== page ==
In addition, providers would sometimes like to be able to detect users involved in illegal activities, such as downloading copyright-protected content. Monitoring and throttling helps ISPs mitigate some of these unwanted user behaviors.

The Service Level Model
A second model is analogous to cable television, in that consumers choose levels of service at various price points. This model is appealing because it enables providers and users to negotiate levels of usage with matching price frameworks. This arrangement appears to meet some of the needs of both sides of the issue, in that users determine the capacity for which they pay, and ISPs do not touch the content within those tiers. However, this model works against the general principle of Net Neutrality in that it may lead to the development of high-end bandwidth services targeted at only those who can afford it while denying quality service to those who cannot.

Further, this model threatens to revalue the entire Internet based on the corporate priorities of enormous commercial players. Industry consolidation has combined with governmental deregulation to produce media giants with ownership holdings across vast segments of the media industries. For example, Comcast’s ownership of NBCUniversal may well tempt them to direct higher bandwidth for NBCU programs than for, say, movies from Netflix, thereby violating Net Neutrality in ways that appear to provide no quality improvements for customers, while providing an unfair competitive advantage to Comcast, in the context of no governmental regulatory ability to protect consumers.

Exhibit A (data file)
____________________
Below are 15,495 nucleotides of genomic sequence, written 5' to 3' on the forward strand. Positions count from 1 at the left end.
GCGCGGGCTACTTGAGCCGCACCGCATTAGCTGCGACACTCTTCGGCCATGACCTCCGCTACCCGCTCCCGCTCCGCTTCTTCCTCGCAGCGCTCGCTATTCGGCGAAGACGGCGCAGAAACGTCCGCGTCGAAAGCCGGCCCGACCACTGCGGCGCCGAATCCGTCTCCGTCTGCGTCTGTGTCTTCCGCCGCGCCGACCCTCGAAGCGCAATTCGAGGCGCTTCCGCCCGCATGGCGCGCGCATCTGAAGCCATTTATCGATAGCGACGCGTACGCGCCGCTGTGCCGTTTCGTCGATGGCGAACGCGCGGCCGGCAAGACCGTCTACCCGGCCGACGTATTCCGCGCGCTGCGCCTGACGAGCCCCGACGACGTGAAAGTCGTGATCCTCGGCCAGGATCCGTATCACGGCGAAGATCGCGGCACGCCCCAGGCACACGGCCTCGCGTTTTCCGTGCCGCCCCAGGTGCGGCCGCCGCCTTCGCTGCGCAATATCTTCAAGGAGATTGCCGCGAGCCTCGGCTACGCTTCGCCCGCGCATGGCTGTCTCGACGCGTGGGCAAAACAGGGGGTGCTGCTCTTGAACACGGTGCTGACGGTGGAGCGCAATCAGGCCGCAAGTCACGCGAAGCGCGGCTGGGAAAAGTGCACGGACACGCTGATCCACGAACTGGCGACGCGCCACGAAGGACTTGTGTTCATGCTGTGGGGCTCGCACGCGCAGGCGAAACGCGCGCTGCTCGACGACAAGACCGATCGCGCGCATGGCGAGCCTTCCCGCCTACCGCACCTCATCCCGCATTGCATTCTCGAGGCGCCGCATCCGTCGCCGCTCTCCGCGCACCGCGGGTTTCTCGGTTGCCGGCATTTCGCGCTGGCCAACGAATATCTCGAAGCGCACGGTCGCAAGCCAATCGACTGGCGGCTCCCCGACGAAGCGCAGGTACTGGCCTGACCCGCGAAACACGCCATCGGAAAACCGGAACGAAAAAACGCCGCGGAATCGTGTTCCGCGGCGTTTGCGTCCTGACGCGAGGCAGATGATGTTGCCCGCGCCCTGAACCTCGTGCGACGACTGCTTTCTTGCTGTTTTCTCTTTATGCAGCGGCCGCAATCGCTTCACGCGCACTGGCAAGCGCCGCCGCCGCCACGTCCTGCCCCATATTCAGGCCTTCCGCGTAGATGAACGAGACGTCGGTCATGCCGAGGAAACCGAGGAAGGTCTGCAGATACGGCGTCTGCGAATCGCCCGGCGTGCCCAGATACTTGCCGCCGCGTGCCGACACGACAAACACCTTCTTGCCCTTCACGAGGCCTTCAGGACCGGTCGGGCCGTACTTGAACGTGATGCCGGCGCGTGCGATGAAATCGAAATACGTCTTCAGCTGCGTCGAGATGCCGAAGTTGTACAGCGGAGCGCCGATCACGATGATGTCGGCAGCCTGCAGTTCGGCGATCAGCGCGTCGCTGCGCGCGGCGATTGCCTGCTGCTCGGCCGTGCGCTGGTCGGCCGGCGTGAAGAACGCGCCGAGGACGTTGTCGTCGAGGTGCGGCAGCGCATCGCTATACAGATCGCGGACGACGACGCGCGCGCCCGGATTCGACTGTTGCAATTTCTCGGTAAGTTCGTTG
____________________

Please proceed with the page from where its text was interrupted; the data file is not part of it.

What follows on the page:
The Sides
Generally speaking, ISPs do not like Net Neutrality. Verizon, AT&T, Comcast and others have lobbied and litigated in opposition to governmental involvement in the business of providing or regulating Internet access and bandwidth to consumers. Consumer advocacy groups and others seeking protection from corporate market dominance prefer Net Neutrality.